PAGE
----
Know what? I purchased a NAS device in 2009 and I must say I’m not fully using it. My humble opinion is that I can’t compare to Evernote featurewise (iPhone native support, image parsing, etc).

    I see where you are comming from, it is quite scary that all of the sudden TSA can simply decide they want to see your data regardless of your opinion. Is it worth jeopardizing your documents for just iPhone native suport or image recognition… Buh, good question.

    I didn’t know the world Kluge, I had to look it up ;) frankly, I don’t like being forced to fumble around with geeky stuff in my leaisure time. What I’ve set up in order to be a little confident with my data and Evernote is a huge KLUGE and I don’t like it. Not to mention that now a days, since it is sooo complicated to get started, I rarely use Evernote anymore.

    It is a pity, really. Evernote could have been become such a powerful tool for me, but I feel unconfortable about it. It makes me sad. I bet you that not many people have actually stopped and considered what they actually do with their data…

    • Marc and Kenneth,

      I have heard the Evernote guys say that if it is something you wouldn’t put in email, then don’t put it in Evernote. I try to keep that in mind. Frankly, if somebody accesses my cable bill, it doesn’t really matter. More sensitive stuff, I encrypt before dumping it into Evernote. I’ve been using these tools:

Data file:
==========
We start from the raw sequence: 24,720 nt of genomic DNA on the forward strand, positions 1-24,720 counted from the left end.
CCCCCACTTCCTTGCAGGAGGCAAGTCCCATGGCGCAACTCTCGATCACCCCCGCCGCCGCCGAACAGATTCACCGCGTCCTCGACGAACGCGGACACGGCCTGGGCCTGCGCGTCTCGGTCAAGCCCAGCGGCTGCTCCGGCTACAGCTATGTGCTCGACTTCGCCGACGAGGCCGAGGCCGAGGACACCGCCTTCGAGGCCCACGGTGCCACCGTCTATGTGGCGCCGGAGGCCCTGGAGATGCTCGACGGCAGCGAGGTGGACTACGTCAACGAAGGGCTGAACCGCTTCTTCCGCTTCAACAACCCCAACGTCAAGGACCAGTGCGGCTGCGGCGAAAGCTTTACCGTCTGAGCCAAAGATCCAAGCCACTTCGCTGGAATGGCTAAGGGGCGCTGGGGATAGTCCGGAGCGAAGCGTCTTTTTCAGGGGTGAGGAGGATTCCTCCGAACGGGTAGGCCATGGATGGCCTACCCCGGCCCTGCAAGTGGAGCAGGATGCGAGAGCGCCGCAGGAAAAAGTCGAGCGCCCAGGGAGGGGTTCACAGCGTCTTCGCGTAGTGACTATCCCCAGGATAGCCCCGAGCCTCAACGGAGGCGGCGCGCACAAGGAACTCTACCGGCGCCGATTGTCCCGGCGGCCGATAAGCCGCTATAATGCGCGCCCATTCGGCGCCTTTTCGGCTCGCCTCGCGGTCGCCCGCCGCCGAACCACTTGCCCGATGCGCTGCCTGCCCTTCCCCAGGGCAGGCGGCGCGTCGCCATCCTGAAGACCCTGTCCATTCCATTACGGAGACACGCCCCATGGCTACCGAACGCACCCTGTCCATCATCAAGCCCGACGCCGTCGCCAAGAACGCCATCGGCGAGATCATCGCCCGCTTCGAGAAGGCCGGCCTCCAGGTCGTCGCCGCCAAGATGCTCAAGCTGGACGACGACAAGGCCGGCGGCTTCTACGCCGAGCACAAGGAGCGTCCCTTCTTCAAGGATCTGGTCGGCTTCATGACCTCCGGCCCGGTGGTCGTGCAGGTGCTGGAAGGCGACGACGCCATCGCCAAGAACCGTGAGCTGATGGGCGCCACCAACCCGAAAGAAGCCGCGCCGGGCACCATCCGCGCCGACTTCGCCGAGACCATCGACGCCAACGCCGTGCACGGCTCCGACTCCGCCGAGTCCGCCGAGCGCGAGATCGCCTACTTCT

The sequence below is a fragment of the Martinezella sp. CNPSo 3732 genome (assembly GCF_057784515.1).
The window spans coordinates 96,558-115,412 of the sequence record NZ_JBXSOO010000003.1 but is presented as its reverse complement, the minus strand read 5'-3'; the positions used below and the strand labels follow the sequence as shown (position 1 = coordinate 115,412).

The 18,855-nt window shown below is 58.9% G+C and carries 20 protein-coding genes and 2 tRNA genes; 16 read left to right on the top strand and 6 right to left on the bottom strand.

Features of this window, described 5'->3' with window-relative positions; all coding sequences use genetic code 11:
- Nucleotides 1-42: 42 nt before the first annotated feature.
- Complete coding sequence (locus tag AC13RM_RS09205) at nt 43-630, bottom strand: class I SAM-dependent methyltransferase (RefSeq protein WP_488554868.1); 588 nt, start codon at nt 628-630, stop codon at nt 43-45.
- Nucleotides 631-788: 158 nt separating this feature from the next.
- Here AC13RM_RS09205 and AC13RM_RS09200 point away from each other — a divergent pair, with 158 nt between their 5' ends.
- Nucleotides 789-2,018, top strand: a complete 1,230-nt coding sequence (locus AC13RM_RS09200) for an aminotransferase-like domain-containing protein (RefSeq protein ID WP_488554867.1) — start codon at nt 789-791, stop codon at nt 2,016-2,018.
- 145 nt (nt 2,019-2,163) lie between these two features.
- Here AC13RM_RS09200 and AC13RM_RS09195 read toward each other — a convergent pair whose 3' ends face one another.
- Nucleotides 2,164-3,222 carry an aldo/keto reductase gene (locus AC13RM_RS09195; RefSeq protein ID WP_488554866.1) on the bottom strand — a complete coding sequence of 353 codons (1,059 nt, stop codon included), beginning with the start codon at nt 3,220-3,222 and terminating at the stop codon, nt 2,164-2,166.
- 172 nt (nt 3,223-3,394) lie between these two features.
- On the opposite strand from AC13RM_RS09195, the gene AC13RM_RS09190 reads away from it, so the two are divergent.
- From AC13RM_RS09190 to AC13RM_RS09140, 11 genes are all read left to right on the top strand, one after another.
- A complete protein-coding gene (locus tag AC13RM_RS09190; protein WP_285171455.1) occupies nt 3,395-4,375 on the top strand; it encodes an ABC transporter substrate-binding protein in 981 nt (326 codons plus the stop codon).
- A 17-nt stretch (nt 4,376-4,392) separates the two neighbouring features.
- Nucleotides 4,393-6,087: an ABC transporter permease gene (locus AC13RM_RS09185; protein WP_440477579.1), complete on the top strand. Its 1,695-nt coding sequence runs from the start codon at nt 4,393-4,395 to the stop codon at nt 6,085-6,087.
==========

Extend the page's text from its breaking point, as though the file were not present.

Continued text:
http://www.40tech.com/2010/05/02/3-free-tools-to-encrypt-individual-evernote-notes/

      I’ve had my eye on one of the Synology devices for a while, Kenneth. They look pretty sweet. The nice thing about uploading your stuff to Evernote is that your images and documents get OCR’d by their servers, making search more useful.

      If their servers are scanning my stuff to show me offers, that’s not great, but it’s no different than what Gmail does now with my messages. I get enough out of Evernote to make it worth it, but I recognize that it is a personal decision, and respect those who don’t feel comfortable with that.

  15. Pingback: Is Your Data Safe in Evernote?

  16. Slightly off topic… data stored in the android app is not secure. So even if you have password protection on the actual app, a thief would still be able to see individual notes on the SD card.

    I use a seperate encryption app called ‘droid crypt’. You can encrypt the entire evernote folder on the SD card. I’m not sure if there’s a way of automatically encrypting the SD card once you exist the evernote app. So I’ve been manually encrypting each time I make a change.

    • Thanks for the heads up, mohammed. Good to know. It is disappointing that the Evernote guys aren’t a bit more hard core about the security of local data, and we have to rely on third party measures instead.